Halifax Health surgeon talks about treating Nepal disaster victims
By Jim Haug
Published: Monday, June 8, 2015 at 3:36 p.m.
Last Modified: Monday, June 8, 2015 at 3:48 p.m.
Dr. Emily Farkas, a thoracic surgeon at Halifax Health, has experienced earthquakes in California and has traveled to many developing countries to provide medical treatment. None of that prepared her for a 7.3-magnitude earthquake in Kathmandu and the scale of suffering she witnessed in Nepal.
Farkas arrived in the Himalayan nation on May 3, barely a week after a 7.8-magnitude earthquake had devastated what already is one of the poorest countries in the world on April 25.
In Kathmandu, she found many people preferring to stay outside rather than risk getting trapped indoors again in another earthquake.
“People put up tents next to their homes. In the median strips of the main roads, which are maybe two feet wide, there were tents lined up. People were so afraid to be indoors after the first earthquake,” she said.
Farkas was on the third floor of the city’s teaching hospital when a second earthquake hit on May 12.
While Farkas described much of the damage to the Kathmandu University Hospital at Dhulikhel as moderate, patients wanted to get outside. Farkas helped to evacuate the building.
“It was a little harrowing,” she recalled.
“We moved the entire hospital, except ventilated patients and the (operating room), outdoors again under makeshift tents and tarpaulins, and slept outside as well in our own tents and bivouacs. It was best described as a war zone without enemies,” Farkas said.
The earthquakes made everyone jittery and anxious.
“Even with the aftershocks, you would hear this wave of gasping and fear, ” Farkas said.
Farkas, a volunteer with CardioStart International, had intended to perform cardiac surgery on the long-planned May 3-16 mission trip, but this plan was scrapped after the earthquakes, which have killed more than 8,500 people.
“Cardiothoracic surgery was the furthest thing from my mind, that wasn’t what they needed,” she said. “We did whatever we could to help.”
Farkas and the CardioStart team performed orthopedic surgery and treated general trauma, such as cuts and burns.
They relieved the exhausted medical staff. The earthquakes made many of the Nepalese hospital staff homeless, but they preferred to keep treating the wounded rather than rebuild their homes, Farkas said.
Farkas brought supplies provided by the vendors of Halifax Health. Florida Hospital also donated $1,000 to the relief effort in Nepal.
Nepal is one of the poorest countries in the world, with a per capita income of about $750, according to the World Bank. It ranks 157th out of 187 countries on the Human Development Index.
So basic supplies, such as gauze dressing, were much appreciated. The Nepalese typically have to cut cloth into bandage strips.
“They spend all this time cutting and fashioning dressings to fit the wounds,” Farkas said. “We provided these pre-made dressings that were critical. We found it to be a very simple but valuable donation.”
Farkas’ CardioStart group also bought 13 classroom-size tents to replace a school in a village that had been destroyed by the earthquake. The tents are sturdy enough to withstand monsoon weather. The schoolchildren helped with the tents.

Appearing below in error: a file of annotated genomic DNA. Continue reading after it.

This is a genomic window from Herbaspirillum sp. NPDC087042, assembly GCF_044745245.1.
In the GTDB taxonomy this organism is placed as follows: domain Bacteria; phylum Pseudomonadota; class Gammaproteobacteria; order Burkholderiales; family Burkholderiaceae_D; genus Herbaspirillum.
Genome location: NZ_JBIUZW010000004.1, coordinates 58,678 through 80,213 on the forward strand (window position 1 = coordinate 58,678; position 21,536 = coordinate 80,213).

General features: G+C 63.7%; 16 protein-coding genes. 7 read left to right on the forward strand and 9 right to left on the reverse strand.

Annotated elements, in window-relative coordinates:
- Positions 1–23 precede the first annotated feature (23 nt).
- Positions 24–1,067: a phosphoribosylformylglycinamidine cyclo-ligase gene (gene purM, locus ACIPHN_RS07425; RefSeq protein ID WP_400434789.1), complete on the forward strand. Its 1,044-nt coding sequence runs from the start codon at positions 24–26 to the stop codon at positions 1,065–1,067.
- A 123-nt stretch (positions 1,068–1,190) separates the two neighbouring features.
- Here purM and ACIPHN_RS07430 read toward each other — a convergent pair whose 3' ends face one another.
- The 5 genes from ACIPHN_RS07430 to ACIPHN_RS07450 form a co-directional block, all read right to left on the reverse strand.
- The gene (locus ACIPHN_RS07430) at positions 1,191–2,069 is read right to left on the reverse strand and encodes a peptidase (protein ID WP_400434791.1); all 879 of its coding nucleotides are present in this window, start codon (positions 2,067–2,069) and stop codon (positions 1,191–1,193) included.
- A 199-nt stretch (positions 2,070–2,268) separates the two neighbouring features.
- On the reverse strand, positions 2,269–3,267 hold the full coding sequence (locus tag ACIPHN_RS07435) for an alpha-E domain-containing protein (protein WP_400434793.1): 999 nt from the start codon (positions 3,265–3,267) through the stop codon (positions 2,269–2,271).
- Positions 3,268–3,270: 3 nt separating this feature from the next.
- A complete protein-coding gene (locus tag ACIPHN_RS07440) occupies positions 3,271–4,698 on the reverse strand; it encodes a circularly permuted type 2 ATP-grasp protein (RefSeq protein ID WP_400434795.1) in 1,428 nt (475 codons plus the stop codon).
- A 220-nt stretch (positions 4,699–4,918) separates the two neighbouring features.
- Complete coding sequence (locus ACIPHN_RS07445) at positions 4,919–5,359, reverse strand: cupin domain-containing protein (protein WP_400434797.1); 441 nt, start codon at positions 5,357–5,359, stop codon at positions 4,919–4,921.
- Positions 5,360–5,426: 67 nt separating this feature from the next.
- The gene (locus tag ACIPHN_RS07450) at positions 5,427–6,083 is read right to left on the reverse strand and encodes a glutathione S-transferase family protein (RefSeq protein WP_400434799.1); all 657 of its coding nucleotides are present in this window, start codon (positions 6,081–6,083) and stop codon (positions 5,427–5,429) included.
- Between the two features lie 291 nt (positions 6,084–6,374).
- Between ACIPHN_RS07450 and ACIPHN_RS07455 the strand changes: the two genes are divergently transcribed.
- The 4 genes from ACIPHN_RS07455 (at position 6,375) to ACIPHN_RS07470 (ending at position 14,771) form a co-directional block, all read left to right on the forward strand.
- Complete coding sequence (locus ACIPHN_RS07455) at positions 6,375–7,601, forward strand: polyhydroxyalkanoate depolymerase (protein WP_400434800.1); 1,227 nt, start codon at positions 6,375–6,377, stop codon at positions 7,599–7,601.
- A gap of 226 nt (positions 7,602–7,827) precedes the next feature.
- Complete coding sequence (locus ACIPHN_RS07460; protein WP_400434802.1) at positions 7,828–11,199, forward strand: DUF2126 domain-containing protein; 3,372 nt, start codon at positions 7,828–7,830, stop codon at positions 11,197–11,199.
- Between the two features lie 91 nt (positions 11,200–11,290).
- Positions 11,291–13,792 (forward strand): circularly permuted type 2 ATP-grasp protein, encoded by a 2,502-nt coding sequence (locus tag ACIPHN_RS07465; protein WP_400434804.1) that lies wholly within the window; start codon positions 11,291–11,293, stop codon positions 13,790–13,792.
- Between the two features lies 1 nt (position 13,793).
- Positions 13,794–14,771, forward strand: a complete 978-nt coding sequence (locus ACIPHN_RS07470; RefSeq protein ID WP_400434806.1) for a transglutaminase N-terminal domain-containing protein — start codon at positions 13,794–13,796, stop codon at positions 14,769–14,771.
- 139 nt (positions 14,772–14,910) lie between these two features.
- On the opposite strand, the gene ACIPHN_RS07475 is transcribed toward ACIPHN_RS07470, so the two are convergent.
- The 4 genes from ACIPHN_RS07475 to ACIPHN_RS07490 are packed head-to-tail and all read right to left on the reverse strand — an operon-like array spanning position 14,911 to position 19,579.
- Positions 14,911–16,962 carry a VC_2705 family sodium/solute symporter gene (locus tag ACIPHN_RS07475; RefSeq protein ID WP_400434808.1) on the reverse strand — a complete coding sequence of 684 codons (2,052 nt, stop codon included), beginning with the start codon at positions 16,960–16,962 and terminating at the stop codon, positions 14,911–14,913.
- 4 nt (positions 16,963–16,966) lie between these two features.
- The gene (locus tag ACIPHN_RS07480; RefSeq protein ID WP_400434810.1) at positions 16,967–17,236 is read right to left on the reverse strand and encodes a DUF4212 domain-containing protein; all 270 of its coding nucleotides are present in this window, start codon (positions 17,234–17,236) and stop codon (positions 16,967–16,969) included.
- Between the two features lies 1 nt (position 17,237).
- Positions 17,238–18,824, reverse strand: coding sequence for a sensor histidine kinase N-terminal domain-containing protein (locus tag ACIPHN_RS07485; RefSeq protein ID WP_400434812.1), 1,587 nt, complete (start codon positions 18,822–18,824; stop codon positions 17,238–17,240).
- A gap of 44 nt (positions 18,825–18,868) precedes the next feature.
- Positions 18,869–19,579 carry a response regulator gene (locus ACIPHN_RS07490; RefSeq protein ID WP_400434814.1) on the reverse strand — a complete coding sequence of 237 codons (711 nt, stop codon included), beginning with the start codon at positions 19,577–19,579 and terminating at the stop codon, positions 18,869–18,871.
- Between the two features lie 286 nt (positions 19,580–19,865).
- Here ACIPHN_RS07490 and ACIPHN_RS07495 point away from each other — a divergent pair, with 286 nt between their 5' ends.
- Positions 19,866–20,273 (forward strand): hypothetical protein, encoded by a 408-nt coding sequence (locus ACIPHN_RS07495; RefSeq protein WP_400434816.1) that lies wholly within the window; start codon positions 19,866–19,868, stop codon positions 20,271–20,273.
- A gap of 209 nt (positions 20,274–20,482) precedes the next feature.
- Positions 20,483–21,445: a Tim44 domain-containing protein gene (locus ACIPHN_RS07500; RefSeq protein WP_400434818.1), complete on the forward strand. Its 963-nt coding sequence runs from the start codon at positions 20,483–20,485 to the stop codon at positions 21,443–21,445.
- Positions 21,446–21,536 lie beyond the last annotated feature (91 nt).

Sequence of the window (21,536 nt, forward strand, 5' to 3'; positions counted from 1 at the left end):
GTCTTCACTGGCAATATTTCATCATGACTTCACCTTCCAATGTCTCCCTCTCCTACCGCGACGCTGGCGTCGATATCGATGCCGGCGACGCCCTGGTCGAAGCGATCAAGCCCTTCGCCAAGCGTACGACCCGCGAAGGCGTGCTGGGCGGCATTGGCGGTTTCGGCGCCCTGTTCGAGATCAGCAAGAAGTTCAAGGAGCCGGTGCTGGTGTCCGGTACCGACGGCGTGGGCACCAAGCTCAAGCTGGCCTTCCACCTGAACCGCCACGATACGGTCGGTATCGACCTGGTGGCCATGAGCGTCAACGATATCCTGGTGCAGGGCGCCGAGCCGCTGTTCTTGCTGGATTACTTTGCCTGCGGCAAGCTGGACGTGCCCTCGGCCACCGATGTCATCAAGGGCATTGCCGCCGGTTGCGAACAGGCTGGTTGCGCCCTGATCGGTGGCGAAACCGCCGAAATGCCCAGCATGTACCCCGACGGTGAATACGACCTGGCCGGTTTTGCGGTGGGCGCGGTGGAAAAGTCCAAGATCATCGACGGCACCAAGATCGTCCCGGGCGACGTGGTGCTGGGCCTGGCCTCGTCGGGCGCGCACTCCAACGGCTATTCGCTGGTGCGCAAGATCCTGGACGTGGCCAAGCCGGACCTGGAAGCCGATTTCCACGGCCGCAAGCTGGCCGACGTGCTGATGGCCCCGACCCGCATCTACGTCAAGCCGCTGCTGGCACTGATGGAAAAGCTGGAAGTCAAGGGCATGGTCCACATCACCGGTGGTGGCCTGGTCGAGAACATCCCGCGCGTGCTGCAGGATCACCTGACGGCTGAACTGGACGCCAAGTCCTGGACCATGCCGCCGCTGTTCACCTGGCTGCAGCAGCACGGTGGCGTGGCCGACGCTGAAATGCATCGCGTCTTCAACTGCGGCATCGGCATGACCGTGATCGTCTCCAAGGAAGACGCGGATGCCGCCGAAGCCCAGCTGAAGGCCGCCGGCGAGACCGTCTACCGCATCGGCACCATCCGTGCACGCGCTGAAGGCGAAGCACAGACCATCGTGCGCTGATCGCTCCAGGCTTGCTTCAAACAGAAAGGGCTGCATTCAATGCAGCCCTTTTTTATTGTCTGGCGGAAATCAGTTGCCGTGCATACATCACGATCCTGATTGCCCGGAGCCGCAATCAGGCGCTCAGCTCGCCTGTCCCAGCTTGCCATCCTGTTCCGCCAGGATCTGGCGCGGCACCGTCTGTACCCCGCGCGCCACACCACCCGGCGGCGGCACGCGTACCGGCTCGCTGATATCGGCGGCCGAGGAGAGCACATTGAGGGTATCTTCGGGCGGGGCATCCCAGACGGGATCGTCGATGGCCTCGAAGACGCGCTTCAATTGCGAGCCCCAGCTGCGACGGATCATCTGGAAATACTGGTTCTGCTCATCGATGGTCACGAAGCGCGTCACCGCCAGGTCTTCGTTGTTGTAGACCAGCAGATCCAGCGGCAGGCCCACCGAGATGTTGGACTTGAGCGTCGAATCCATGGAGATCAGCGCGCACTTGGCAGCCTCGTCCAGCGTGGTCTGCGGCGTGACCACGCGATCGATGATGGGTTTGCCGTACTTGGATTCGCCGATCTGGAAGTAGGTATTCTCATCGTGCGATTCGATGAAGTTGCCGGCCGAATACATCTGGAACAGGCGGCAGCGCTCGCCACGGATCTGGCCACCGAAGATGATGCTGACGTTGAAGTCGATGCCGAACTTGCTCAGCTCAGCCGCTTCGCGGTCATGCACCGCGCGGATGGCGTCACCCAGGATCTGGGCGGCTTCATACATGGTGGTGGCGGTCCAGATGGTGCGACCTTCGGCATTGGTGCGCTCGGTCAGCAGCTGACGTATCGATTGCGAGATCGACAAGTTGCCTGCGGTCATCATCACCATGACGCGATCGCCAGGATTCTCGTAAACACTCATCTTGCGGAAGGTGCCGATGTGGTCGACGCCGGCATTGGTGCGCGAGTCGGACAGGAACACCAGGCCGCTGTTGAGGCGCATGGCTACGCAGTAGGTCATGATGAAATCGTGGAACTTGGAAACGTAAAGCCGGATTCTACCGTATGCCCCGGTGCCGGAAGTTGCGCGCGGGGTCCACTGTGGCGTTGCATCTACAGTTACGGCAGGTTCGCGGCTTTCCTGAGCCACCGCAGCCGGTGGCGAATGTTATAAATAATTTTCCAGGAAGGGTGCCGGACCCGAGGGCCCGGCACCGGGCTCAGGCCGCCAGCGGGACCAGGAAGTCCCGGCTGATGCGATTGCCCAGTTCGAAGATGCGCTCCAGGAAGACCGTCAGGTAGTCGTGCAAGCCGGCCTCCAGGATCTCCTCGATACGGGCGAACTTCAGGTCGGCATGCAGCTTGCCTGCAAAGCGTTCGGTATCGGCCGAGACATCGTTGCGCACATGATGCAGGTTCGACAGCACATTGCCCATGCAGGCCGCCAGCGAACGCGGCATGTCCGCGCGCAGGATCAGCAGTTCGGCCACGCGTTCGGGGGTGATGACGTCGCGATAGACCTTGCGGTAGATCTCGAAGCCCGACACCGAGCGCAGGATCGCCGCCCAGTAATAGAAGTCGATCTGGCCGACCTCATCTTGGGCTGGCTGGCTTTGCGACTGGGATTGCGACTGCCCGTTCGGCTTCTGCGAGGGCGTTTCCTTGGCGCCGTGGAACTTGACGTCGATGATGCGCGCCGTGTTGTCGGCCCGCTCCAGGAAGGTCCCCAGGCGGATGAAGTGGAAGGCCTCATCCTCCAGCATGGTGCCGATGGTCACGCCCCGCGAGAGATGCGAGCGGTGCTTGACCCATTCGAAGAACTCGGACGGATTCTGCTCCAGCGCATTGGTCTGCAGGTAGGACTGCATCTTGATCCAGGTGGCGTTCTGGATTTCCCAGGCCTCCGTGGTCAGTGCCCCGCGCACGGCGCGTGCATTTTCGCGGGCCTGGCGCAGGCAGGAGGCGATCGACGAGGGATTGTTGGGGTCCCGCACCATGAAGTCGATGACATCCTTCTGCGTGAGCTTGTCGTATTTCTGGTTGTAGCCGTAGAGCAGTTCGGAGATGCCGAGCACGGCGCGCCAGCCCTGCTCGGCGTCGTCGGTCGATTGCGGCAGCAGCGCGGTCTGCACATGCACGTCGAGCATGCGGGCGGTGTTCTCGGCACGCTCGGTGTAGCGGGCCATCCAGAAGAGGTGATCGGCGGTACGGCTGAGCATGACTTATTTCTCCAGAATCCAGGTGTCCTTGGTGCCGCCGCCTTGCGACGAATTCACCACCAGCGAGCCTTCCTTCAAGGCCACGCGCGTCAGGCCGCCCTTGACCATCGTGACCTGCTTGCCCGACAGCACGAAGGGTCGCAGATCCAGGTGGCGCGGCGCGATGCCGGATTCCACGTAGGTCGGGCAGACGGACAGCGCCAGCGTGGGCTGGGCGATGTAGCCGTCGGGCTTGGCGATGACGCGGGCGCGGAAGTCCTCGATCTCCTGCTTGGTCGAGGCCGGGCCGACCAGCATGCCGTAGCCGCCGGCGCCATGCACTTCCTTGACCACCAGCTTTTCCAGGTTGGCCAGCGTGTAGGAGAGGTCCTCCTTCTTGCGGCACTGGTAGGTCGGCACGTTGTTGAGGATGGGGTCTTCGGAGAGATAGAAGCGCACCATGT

“You saw the kids with smiles helping us to put the school up. It was just heartwarming,” Farkas said.
The resilience of the Nepalese has been inspiring, she said.
“There was such positivity in spite of losing everything. It’s almost hard to understand,” Farkas said.
Dr. Aubyn Marath, president of CardioStart International, said the trip to Nepal “was an extremely positive experience despite the tragedy that happened to them.”
Dr. Vinicius Nina, a professor of cardiothoracic surgery at the Federal University of Maranhao, Brazil, who also volunteered for the Nepal mission, remembers feeling a flood of conflicting emotions while in Nepal.
“Every day, in a split of second we felt fear, sadness, frustration, but minutes later we were granted courage, faith, hope and joy,” Nina said in an email. “Only in a tragedy zone like we saw in Nepal, someone can see and live such a flood of perceptions and sensations at the same time. Unforgettable.”
CardioStart’s mission to provide treatment for cardiovascular diseases where access to care is normally not available. Marath has traveled with Farkas to provide care in Vietnam, Peru, Uganda, Ghana and Nepal.
“She’s a great surgeon, very gentle, very sensitive, very conscientious,” Marath said.
Nina said, “Dr. Farkas finds her passion in the little things demonstrated by those who need most. I would say: smiles of patients, joy of the children and also the enthusiasm of the health professionals.”
Dr. Jack Holt, a cardiac surgeon for Florida Hospital Memorial Medical Center, learned about the trip to Nepal in an email from the Society of Thoracic Surgeons. Holt then asked Florida Hospital to donate to the mission.
Holt noted Farkas’ “passion is going overseas and helping people,” adding, “I really admire her for that. She has taken a different path from most people.”
“She certainly could have a thriving practice anywhere she wanted to go, but she’s elected to do this,” Holt said.
Farkas plans to go Nigeria later this summer in another mission for CardioStart International.
Hopefully, she will return to Nepal by the end of the year to provide the cardiovascular medicine as originally intended. CardioStart wants to help train the Nepalese doctors in cardiac surgery as well.
Farkas thinks the willingness in Nepal to go forward with the program is “another sign of progress for them. It reflects that they will move forward despite the adversity.”